Thomas Jefferson's Vision
Jefferson believed government should take a limited role in the financial dealings of individuals and restrict itself to ensuring fair business practices and imposing taxes earmarked for specific public works projects.
In his own words:
"The rich alone use imported articles, and on these alone the whole taxes of the general government are levied. the poor man who uses nothing but what is made in his own farm or family, or within his own country, pays not a farthing of tax to the general government, but on his salt: & should we go into that manufacture also, as is probable, he will pay nothing. our revenues liberated by the discharge of the public debt, & its surplus applied to canals roads, schools Etc. the farmer will see his government supported, his children educated, and the face of his country made a paradise, by the contributions of the rich alone, without his being called on to spare a cent from his earnings."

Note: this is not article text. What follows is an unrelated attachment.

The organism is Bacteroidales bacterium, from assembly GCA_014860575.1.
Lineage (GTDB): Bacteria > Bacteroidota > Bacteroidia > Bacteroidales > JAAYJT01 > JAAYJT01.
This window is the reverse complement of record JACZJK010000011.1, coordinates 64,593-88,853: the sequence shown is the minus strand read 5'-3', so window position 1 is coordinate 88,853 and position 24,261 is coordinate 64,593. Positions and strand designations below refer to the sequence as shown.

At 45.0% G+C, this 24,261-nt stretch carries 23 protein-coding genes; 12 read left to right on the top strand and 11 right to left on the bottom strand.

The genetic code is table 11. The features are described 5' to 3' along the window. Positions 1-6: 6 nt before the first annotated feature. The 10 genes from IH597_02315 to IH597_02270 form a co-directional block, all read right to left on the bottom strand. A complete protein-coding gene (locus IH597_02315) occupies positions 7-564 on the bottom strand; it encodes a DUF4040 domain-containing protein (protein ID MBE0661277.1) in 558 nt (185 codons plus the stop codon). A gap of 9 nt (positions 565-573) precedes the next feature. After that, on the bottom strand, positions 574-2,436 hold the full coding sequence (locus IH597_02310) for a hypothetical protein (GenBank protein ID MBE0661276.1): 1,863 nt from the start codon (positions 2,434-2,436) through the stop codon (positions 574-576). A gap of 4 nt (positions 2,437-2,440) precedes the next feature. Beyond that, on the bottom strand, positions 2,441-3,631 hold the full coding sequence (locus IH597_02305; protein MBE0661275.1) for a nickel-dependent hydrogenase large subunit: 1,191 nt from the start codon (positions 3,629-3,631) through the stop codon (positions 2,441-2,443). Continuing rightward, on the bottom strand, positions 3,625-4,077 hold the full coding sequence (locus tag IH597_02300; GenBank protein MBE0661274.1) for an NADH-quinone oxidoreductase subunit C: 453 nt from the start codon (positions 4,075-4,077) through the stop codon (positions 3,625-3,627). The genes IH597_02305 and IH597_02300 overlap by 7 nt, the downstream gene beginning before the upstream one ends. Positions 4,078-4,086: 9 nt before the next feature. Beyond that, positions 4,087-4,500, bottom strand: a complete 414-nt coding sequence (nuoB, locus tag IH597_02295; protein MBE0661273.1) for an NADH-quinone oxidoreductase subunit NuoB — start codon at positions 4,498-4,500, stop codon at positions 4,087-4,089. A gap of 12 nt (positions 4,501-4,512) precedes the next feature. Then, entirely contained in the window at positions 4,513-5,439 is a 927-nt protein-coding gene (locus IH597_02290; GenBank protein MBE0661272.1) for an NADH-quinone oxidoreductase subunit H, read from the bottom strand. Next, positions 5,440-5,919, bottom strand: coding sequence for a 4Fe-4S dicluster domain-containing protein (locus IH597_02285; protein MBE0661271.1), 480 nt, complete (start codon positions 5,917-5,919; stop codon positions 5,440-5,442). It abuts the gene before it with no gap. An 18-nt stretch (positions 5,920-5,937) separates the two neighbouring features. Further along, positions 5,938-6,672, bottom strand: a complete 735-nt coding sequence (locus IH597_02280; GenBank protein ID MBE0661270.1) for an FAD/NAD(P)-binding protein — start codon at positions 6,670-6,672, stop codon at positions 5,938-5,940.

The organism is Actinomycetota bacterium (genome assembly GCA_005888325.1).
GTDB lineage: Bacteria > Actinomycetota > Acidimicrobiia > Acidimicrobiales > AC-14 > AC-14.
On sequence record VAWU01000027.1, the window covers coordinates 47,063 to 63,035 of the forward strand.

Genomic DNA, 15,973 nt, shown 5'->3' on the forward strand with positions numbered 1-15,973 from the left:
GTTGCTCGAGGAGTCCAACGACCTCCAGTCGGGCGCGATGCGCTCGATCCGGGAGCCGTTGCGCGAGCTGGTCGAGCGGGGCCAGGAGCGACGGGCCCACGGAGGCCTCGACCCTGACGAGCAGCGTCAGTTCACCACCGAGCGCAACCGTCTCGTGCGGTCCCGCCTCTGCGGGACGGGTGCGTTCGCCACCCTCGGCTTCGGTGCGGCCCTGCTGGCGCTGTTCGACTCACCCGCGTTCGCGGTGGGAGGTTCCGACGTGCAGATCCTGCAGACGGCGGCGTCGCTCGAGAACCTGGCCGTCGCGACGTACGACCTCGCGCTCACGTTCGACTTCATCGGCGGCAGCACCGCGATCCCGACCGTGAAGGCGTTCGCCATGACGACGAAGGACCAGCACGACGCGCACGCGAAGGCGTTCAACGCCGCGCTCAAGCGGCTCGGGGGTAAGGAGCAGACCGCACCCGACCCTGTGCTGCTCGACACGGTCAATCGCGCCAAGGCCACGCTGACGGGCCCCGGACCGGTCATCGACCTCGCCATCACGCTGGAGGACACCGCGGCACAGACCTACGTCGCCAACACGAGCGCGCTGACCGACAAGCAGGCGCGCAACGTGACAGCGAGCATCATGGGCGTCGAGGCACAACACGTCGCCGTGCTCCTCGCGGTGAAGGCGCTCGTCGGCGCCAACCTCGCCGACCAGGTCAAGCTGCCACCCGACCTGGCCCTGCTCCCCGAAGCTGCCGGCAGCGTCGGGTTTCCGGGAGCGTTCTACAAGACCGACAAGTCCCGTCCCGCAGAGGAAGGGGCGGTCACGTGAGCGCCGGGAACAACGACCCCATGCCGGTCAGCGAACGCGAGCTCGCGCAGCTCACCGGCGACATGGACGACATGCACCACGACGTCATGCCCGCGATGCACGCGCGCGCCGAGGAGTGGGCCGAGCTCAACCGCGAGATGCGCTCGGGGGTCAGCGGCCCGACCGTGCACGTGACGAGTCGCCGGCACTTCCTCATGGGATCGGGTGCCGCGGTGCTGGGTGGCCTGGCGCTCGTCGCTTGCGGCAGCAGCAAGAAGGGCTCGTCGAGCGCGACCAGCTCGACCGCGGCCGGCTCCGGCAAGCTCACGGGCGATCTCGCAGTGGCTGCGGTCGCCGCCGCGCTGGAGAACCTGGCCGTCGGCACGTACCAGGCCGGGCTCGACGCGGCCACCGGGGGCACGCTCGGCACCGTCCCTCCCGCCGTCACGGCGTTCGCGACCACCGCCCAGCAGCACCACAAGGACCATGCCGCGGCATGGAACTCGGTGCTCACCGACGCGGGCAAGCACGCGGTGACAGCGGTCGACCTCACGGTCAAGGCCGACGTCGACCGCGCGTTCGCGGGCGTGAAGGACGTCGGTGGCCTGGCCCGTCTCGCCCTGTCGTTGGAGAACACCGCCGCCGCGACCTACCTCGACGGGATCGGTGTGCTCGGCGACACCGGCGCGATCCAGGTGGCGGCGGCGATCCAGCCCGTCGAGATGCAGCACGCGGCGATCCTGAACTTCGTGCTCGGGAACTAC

– Thomas Jefferson, 1811
An economic rescue plan:
After New England’s cod trade was almost destroyed by the Revolution, Jefferson proposed a tax credit for cod vessels to help revive the industry but questioned if the credit should go to the cod boat owners or to the crews. In 1792, Congress passed a law mandating that five-eighths of the credit go to the crew, and three-eighths go to the owners.